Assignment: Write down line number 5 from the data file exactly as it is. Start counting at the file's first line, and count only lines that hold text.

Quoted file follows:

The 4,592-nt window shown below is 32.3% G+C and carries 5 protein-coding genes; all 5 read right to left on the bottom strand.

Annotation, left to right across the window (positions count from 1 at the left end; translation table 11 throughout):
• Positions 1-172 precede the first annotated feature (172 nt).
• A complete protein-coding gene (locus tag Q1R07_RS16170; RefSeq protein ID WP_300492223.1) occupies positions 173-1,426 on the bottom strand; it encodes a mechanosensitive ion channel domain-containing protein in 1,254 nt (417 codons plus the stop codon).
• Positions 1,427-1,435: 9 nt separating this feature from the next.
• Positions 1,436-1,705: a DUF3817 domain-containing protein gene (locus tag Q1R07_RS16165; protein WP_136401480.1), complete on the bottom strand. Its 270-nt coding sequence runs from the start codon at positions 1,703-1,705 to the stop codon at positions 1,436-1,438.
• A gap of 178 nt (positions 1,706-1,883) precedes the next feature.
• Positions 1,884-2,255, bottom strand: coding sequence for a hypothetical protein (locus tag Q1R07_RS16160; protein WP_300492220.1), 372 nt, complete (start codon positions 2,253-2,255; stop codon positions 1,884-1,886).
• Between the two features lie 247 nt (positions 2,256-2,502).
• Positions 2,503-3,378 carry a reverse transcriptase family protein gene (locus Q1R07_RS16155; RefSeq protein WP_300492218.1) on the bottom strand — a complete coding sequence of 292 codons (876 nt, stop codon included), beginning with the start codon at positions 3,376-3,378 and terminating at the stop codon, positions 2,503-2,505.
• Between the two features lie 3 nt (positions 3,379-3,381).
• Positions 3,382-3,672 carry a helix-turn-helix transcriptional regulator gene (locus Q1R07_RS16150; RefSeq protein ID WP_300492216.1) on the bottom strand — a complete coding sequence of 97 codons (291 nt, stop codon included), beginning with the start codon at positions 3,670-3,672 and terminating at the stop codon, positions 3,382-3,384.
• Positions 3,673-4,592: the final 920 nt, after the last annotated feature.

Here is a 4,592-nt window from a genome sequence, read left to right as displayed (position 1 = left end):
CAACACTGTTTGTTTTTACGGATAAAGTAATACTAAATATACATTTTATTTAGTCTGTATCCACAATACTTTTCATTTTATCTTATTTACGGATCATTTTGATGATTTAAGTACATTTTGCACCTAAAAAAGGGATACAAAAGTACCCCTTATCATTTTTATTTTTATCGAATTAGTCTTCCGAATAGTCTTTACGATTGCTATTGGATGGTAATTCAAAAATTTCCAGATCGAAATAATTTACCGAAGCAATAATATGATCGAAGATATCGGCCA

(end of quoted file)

• Positions 1,427-1,435: 9 nt separating this feature from the next.